“The defeat of the [Minnesota] voter ID constitutional amendment, along with the [state] Legislature’s flip from Republican to Democratic control, is likely put that issue on indefinite hold. But it won’t end the debate over the need for some changes in state election law.”
A lot of news Tuesday night, and oddly the presidential and senatorial races plus marriage equality and marijuana decriminalization initiatives got more attention than this. (Ha!)
But it’s worth noting that Minnesota’s Voter ID ballot initiative failed approximately 54 to 46 percent. In light of the fact that voter ID requirements generally are supported by upwards of 75 percent of the population, this was a huge win for voting rights activists. It just goes to prove that when you explain the issue and fight for the vote, you can win.
Tangent: the “voter ID requirements generally are supported by upwards of 75 percent of the population” is based off how questions are asked and how you’re educating people. I wonder what the polling would be if I said “do you support a requirement that journalists only report on facts and do not let personal judgement influence reporting” I’d get better than “75 percent of the population,” even though it’s a totally ridiculous thing to say.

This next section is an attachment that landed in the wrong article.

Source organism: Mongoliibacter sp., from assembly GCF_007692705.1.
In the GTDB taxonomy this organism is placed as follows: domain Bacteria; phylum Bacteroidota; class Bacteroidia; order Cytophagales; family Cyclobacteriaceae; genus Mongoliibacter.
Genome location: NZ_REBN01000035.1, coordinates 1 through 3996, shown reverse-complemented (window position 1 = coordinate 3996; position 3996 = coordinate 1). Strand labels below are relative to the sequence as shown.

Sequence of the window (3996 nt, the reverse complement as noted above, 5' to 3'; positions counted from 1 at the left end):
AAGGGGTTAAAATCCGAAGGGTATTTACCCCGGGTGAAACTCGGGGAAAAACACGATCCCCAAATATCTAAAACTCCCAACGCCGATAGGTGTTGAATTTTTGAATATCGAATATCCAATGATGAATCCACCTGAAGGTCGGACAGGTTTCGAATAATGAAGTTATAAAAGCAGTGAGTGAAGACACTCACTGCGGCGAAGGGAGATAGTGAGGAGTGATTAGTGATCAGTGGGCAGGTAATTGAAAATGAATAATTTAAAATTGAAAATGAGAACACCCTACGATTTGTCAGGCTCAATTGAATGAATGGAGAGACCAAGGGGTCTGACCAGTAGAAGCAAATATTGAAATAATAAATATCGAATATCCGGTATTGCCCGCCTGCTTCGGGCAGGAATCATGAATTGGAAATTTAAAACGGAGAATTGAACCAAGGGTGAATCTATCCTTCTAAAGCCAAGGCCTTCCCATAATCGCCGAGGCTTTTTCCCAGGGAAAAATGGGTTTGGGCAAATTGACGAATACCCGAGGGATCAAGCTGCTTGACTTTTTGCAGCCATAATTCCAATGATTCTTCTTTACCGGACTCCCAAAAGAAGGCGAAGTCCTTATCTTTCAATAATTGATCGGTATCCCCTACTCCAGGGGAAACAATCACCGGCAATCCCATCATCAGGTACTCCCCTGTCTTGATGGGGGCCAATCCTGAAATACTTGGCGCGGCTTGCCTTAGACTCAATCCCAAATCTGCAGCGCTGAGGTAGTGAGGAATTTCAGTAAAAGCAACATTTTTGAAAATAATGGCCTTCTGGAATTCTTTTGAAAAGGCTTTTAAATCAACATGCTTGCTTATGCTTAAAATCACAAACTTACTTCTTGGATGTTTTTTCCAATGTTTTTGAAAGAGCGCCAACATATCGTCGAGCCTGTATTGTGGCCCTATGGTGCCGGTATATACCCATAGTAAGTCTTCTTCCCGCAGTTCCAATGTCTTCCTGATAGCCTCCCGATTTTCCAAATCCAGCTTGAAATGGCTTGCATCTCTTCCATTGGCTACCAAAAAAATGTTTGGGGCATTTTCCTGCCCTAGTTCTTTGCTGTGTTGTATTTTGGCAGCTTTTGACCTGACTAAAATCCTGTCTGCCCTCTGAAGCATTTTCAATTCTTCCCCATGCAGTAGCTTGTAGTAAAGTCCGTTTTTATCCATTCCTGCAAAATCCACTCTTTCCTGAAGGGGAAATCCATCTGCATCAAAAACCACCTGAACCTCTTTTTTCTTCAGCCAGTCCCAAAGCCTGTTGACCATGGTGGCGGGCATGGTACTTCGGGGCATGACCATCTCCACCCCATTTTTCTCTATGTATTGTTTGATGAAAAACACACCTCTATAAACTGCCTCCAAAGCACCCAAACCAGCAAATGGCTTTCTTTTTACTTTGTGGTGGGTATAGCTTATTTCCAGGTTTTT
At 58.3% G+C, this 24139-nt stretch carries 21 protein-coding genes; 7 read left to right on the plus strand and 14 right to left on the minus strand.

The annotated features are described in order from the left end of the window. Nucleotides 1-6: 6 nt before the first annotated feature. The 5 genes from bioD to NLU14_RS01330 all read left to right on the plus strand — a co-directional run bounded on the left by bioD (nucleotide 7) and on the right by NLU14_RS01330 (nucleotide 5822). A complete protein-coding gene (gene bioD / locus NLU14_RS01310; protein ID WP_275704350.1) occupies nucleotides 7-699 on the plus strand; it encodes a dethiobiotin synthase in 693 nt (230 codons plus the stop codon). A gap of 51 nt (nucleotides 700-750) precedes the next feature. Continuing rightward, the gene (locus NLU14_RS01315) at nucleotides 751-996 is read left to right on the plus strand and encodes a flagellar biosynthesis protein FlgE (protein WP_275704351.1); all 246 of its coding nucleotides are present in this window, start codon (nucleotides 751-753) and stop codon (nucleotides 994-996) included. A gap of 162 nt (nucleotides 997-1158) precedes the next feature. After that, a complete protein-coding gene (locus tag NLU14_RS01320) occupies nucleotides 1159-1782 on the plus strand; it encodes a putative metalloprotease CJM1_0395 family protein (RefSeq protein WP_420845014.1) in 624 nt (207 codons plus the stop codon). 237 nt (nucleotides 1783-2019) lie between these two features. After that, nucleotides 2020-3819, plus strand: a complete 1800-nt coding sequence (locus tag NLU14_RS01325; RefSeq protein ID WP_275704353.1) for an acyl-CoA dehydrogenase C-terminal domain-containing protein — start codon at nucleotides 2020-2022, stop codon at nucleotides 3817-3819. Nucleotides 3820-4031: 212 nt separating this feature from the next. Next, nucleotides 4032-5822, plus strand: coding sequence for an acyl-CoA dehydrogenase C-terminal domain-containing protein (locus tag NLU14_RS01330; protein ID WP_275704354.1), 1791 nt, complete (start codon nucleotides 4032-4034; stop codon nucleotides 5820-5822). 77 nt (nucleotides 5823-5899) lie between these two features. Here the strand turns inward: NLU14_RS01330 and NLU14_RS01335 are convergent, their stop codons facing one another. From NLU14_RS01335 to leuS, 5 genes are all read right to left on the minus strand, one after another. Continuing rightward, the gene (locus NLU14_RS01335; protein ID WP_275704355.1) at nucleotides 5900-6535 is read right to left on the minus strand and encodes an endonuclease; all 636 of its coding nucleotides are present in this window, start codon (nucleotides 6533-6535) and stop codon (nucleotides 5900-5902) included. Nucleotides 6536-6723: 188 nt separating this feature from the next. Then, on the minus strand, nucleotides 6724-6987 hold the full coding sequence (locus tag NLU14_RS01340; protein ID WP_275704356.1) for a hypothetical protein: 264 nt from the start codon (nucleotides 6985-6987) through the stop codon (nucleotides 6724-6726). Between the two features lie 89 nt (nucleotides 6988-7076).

The defeat of Voter ID in Minnesota was partially about actual education of the issue (and that there isn’t really any significant voter fraud) but a lot of it was scaring people about the costs of Voter ID as well as telling people the initiative was half-assed and not fleshed out properly. Both of which are totally true things but didn’t really educate people on why voter ID is totally dumb to begin with – let alone an initiative by a powerful group of people to help keep their imbalance of power.
Next step in Minnesota isn’t to put these “issue[s] on indefinite hold,” but to start expanding the rights. Next step is to expand the right to marry and to take initiatives to expand voting accessibility to strive towards 100% turnout.